Dremel Tool Router Table

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Project by SebringDon posted 07-30-2013 10:58 PM 21445 views 31 times favorited 12 comments Add to Favorites Watch

Small pieces of stock and tight curves are tough to sand. The Ridgid oscillating sander is overkill, hand-sanding is tedious, and holding a Dremel in one hand and stock in the other is an invitation to poor results. Trying to clamp small pieces and bring the tool to the wood works only a little bit better.

I got this plan from Wood Magazine, August 2000. They tout it as a rotary tool router table, but I’ve only used it as a sanding table so far. It excels at that job.

The top is 1/2” ply, the back is 1/4” ply, the side supports are 3/4” radiata pine, and the support blocks were resawn on the bandsaw from a piece of 2×4. Some strips of foam tape mounted inside the support block cutouts hold the Dremel securely. I can change bits from under the table using the little wrench that comes with the tool.

-- Don

12 comments so far

View NaFianna's profile


537 posts in 4516 days

#1 posted 07-30-2013 11:13 PM

Mmmmm! I think this might be a solution to a problem I am having. Well done.

-- Cad a dheanfaimid feasta gan adhmad.......?

View MShort's profile


1798 posts in 4908 days

#2 posted 07-31-2013 12:16 AM

Nice idea.

-- Mike, Missouri --- “A positive life can not happen with a negative mind.” ---

View WoodenFrog's profile


2737 posts in 4403 days

#3 posted 07-31-2013 12:35 AM

I like it! Very cool!! I need one of those!
Since I pretty much do all my work with the Dremel tool!

-- Robert B. Sabina, Ohio.....

View Ken90712's profile


18123 posts in 4679 days

#4 posted 07-31-2013 08:40 AM

Very neat! I like it….

-- Ken, "Everyday above ground is a good day!"

View olddutchman1's profile


69 posts in 3902 days

#5 posted 07-31-2013 12:14 PM

That’s great idea! My Grandson who is not all that interested in the workshop, is always pulling His Dremel tool box out, and setting it on the floor because I don’t have a place to put it. This might be a great idea for Him! Thanks for a great Idea :)

-- Saved! and so gratefull.Consider Who Created it All

View Mike's profile


139 posts in 3531 days

#6 posted 07-31-2013 01:04 PM

Sweet! I SO NEED one of these!

-- A person of integrity never speaks of it...he walks in it...

View Sanding2day's profile


1018 posts in 3337 days

#7 posted 07-31-2013 01:47 PM

Nice work!! Add a fence and life is good for this that and the other… Thanks for sharing :)

-- Dan

View exit116's profile


140 posts in 3282 days

#8 posted 07-31-2013 02:15 PM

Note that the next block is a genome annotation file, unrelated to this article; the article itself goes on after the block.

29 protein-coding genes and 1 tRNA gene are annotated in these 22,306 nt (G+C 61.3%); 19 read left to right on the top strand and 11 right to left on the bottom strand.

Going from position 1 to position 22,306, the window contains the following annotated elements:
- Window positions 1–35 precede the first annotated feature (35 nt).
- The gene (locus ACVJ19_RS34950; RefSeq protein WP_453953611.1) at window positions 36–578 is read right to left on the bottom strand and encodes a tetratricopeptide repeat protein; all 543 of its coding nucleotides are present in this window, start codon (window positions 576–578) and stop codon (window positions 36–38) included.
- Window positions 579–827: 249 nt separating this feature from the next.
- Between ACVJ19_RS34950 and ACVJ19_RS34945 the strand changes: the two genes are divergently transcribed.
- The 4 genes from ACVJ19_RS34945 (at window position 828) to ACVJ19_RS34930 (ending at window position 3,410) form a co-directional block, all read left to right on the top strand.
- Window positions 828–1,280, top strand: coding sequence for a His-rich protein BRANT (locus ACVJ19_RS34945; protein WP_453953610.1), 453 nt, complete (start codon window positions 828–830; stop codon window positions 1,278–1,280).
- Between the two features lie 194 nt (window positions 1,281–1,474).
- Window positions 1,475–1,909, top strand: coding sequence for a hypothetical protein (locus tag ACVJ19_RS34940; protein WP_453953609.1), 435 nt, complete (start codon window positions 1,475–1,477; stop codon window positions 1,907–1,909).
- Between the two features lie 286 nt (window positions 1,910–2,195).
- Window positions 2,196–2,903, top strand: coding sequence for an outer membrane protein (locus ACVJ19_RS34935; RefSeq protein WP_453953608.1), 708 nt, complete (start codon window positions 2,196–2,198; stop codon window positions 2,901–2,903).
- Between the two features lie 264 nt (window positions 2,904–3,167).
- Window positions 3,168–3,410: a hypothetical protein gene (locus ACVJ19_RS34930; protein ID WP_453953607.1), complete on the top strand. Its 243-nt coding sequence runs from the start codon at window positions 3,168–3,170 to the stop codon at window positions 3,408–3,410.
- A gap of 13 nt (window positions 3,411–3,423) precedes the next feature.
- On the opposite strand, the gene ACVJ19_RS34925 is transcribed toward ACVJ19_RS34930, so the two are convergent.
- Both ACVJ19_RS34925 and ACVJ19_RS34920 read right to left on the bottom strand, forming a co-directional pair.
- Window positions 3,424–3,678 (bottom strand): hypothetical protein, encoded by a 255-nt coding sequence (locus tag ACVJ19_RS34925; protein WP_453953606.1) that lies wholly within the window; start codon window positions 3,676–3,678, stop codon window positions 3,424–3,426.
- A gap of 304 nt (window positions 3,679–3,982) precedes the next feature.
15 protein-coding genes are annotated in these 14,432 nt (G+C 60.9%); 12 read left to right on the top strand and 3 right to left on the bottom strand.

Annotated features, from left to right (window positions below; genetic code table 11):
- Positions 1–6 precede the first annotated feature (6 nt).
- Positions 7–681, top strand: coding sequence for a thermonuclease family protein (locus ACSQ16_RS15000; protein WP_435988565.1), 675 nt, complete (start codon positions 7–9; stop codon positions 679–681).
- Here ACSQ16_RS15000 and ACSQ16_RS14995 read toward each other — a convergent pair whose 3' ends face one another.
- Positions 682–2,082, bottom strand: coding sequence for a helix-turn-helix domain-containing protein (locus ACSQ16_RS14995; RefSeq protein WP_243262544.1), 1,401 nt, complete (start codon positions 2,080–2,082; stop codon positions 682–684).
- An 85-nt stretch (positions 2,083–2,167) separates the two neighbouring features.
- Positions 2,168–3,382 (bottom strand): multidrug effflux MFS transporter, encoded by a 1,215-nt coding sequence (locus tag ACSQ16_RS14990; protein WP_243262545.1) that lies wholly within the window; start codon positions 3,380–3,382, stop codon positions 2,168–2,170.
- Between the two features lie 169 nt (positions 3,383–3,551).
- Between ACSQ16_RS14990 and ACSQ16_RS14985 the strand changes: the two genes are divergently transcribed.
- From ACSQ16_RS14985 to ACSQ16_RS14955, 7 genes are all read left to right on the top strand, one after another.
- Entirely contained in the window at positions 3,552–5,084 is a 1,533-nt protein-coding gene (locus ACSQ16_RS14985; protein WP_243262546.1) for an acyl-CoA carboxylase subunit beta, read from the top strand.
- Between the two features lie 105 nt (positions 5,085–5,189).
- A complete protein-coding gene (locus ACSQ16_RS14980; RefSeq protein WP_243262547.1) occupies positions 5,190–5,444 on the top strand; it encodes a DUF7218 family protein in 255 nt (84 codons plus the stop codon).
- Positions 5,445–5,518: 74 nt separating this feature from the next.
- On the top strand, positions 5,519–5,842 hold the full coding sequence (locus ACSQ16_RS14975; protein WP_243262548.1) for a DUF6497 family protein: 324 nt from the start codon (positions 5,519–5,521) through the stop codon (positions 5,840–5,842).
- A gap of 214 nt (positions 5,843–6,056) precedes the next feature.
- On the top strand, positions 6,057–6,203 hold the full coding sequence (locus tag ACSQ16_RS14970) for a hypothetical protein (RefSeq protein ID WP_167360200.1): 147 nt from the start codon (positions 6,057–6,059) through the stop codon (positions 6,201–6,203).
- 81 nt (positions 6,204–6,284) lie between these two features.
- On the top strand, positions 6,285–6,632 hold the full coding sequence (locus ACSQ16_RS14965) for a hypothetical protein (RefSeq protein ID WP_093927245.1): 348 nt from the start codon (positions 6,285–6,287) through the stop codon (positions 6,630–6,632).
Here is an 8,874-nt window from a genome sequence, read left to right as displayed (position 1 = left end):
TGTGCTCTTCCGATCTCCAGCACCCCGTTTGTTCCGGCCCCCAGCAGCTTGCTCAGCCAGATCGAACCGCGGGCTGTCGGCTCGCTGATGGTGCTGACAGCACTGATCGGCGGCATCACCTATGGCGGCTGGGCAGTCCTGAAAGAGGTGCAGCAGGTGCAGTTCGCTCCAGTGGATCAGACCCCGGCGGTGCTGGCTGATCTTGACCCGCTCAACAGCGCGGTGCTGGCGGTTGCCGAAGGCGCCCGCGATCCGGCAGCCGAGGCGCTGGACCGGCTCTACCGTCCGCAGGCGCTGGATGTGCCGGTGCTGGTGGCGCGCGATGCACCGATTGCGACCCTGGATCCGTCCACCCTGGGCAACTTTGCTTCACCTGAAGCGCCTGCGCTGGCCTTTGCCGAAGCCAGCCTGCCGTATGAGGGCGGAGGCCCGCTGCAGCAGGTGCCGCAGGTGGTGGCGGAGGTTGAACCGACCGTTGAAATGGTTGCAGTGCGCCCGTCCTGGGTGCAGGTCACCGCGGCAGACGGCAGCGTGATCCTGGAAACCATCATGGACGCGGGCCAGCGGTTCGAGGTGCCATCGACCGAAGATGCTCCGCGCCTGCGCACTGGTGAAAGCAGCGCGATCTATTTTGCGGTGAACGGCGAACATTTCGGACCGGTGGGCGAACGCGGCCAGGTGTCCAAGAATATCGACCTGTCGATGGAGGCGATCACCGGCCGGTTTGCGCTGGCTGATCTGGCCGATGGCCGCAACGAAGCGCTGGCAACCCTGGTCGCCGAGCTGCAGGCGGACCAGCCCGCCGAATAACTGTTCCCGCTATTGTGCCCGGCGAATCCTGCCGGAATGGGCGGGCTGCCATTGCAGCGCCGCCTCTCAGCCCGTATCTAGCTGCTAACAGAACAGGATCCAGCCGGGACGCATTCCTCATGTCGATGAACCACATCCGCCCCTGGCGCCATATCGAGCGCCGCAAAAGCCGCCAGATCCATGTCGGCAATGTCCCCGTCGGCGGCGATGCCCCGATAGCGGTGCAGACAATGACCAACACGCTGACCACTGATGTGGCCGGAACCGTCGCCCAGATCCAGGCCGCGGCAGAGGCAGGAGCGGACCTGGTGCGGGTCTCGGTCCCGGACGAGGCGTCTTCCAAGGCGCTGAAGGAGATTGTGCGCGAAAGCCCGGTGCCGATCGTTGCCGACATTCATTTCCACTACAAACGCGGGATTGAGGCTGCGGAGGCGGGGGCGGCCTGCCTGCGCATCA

very cool, I’m always hand sanding odd little parts.

-- Money: if you do not have fun earning it, have fun spending it, I do not enjoy spending it so I have fun earning it.

View Randy_ATX's profile


882 posts in 3932 days

#9 posted 07-31-2013 09:05 PM

Very nice Don, probably a lot of us with Dremels may attempt something similar now. Slight tangent, have you (or others reading) had much luck with the ~1/8 to ~1/4 straight cutting router bits sold for Dremels? I briefly tried them out on some scrap and they seemed to create a lot of tear-out. I also experimented with less depth and still bad results. Basically I tried to create a shallow groove to then place some inlay into it. Curious as to others’ results. If it worked, this table with a fence and router bit would be perfect for this type of work.

-- Randy -- Austin, TX by way of Northwest (Woodville), OH

View DarrenWK's profile


3 posts in 3246 days

#10 posted 08-13-2013 08:06 PM

Good work, Don. I’ve been looking at these for the past couple of weeks, and have been afraid to start one. My major problem in this is, how do you square the spindle to the table top? Most of the versions I’ve seen clamp the Dremel in the same spot you have. When you did that, how did you ensure that you shape the clamp so that it will consistently be square when you reattach the Dremel? Thanks in advance.

View SebringDon's profile


95 posts in 3430 days

#11 posted 08-16-2013 11:55 PM

The general shape of the cutout is just a circle, then I lined the inside of the cut with two strips of foam like you use on the bottom of a piece of furniture. It comes in strips as well as circles, squares, etc. Then I clamped the Dremel in, squared it to the table, tightened it down and left it for a few days. Now there are pretty apparent indents in the foam that help with the lineup. It’s been dead on the couple of times I’ve used it since then. I just leave the Dremel in the table after I use it unless I need it for freehand work. It’s a small package even with the Dremel installed and sets nicely on a shelf.

-- Don

View ElLoboSolo's profile


8 posts in 2821 days

#12 posted 05-31-2015 11:09 AM

I found it a good idea to do the clamp block as a single piece cut from a 2×6, doing all the drilling cutting before cutting it in two lengthwise. I put that piece up against the bottom of the top piece and drilled a pilot hole through the clamp and into the top in one run, assuring the two would be aligned.

I also skipped the curves so I could clamp it in a Dremel vise.

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